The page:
Lady experiment by prosecutor general and Daikundi.

Despite national and international human rights bodies ‘opposition to testing girls’ virginity in Afghanistan, the test is still widespread in the country.

A number of Afghan girls arrested by police and suspected of virginity on suspicion of illicit intercourse say the difficulties of their lives have now multiplied.

Although the majority of these women have been acquitted after being forced to undergo virginity tests, fewer women are willing to interview.

Yalda, a pseudonym, was arrested two years ago by police after being arrested by a police officer and taken to the prosecutor’s office by a relative of three other young girls.

The lady says the results of her doctor’s tests showed that she was healthy and had been acquitted by nine courts, but that police suspected her life and her family had been destroyed.

Yalda told VOA, “Two years ago, I was riding in a car with three other friends of mine who were friends of mine and I wanted to go home, but the police arrested us and said that you should be tested because we have doubts. “A police suspicion ruins a person’s whole life.”

According to the law in Afghanistan, forensic hygiene testing should be done with forensic medicine, but the lack of forensic medicine in the provinces of the country has made it a test for midwives in hospitals.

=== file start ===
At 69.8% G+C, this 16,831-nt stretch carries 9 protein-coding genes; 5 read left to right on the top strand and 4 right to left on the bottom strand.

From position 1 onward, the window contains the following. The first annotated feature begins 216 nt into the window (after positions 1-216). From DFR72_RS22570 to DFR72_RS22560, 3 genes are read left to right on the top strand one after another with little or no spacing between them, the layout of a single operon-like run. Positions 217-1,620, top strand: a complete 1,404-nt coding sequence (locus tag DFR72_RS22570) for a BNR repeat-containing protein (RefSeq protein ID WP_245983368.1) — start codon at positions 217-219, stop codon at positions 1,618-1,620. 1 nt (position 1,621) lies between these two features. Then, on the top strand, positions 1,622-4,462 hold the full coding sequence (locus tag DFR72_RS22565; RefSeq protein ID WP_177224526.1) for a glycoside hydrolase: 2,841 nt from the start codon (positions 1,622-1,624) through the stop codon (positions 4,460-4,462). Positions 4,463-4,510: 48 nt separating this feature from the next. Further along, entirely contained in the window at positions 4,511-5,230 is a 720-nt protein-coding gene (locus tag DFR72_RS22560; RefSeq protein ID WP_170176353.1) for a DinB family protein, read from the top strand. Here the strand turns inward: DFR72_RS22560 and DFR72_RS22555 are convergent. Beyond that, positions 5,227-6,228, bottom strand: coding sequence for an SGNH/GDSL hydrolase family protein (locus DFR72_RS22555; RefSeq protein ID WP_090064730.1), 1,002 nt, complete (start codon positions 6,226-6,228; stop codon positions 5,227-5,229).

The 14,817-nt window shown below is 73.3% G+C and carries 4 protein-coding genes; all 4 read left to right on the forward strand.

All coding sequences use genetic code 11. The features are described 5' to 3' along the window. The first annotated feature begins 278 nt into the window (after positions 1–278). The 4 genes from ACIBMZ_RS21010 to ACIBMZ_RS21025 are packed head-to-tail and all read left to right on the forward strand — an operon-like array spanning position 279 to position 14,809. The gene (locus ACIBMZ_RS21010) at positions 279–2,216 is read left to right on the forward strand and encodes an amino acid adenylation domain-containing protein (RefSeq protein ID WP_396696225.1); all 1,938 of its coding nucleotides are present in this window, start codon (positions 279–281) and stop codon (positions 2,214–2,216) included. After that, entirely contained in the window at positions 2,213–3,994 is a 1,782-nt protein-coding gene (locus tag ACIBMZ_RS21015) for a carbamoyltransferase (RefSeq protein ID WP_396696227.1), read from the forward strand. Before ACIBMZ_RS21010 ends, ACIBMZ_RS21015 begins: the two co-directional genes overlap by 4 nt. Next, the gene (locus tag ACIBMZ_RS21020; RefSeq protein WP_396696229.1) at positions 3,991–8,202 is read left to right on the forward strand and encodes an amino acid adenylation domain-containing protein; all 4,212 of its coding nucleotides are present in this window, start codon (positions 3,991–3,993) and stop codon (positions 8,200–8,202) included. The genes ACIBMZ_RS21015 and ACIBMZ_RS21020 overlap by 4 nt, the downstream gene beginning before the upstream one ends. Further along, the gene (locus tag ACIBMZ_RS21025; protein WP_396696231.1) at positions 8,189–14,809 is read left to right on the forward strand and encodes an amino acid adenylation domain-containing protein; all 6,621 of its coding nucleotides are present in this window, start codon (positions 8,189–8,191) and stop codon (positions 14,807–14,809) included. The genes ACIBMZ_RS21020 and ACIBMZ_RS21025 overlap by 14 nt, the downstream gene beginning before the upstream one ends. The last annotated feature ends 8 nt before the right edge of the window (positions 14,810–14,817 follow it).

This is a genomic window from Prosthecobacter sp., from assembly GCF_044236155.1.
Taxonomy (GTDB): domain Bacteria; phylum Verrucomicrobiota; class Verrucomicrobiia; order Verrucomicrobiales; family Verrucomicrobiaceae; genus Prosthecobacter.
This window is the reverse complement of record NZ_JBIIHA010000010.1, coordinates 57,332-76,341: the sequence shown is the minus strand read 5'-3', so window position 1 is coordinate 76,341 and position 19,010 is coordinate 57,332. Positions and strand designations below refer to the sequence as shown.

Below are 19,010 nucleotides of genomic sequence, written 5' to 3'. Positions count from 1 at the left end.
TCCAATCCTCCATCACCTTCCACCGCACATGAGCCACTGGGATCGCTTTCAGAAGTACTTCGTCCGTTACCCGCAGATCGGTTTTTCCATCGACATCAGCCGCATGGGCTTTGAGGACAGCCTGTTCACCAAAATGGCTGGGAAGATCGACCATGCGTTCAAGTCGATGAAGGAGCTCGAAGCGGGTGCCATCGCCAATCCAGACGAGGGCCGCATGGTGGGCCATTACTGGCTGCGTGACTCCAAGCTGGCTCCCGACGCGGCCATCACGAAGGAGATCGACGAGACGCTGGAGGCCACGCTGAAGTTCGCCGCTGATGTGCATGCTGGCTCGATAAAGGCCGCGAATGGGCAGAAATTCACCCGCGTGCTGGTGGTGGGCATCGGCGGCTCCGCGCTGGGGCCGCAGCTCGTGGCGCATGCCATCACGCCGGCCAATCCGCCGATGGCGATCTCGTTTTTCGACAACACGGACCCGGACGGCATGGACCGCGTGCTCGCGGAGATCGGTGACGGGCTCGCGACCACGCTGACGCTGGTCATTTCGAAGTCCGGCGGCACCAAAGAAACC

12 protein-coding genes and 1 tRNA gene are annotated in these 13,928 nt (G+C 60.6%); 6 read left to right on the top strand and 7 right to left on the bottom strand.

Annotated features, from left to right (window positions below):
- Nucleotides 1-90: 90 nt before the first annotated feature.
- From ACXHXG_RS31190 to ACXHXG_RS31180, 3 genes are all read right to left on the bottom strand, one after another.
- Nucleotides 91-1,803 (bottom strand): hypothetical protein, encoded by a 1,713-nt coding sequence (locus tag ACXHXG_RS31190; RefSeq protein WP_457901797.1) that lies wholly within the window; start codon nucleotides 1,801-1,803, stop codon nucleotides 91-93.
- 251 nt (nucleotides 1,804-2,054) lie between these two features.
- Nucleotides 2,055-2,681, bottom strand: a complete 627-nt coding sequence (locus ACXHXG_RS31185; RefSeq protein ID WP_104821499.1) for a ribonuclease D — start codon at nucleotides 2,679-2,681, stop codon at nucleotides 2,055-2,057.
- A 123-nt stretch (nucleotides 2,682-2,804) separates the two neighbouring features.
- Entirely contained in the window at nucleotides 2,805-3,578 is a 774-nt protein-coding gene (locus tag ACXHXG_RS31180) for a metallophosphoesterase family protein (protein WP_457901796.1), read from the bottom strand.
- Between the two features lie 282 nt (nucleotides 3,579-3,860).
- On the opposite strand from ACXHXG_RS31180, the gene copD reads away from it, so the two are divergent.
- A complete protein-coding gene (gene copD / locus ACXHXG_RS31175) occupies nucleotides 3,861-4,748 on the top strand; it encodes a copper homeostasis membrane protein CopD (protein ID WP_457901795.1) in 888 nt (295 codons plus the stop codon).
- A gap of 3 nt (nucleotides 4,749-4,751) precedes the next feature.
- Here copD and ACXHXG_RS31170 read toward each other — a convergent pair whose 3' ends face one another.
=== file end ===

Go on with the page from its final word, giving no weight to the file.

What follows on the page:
Yalda’s mother says after her daughter was admitted to the hospital and prosecutor’s office on suspicion of being a police officer, people’s talk prompted her daughter to leave school.

Yalda’s mother says “how many people were hurt by an inaccurate slander; how many people failed to do so. That’s why my daughter dropped out of school because of people’s chats and quit school.”

The reason for doing a virginity test

According to Bamyan Provincial Hospital figures, at least 5 women are reported to the hospital for virginity testing in a month.

Dr. Bumani, a pediatric obstetrician at Bamyan Hospital, told VOA that “girls generally between the ages of 5 and 5 and most university students and students are brought to the hospital for virginity testing.”

Doctor Bumman adds that the girls’ virginity test can have unfortunate consequences for them, and may even cause mental illness in the future.

Police in Bamyan say they send girls for virginity testing on the basis of information or complaints, and that there will be no testing if there is no complaint.

Colonel Jalil Wathiq, director of the Bamyan Police’s Crime Crimes Division, said: “When a girl is questioned or has a suspicion, the police act and are sent to the hospital for examination for virginity upon request.”

National and international human rights bodies have in recent years called girls’ virginity testing in Afghanistan, sexual harassment of women and violations of their rights. But the phenomenon still exists, including in the provinces, in different provinces of the country, with more girls being victimized.

Afghanistan’s first lady, Roula Ghani, recently is trying to halt virginity tests during Afghan President Mohammad Ashraf Ghani’s order.

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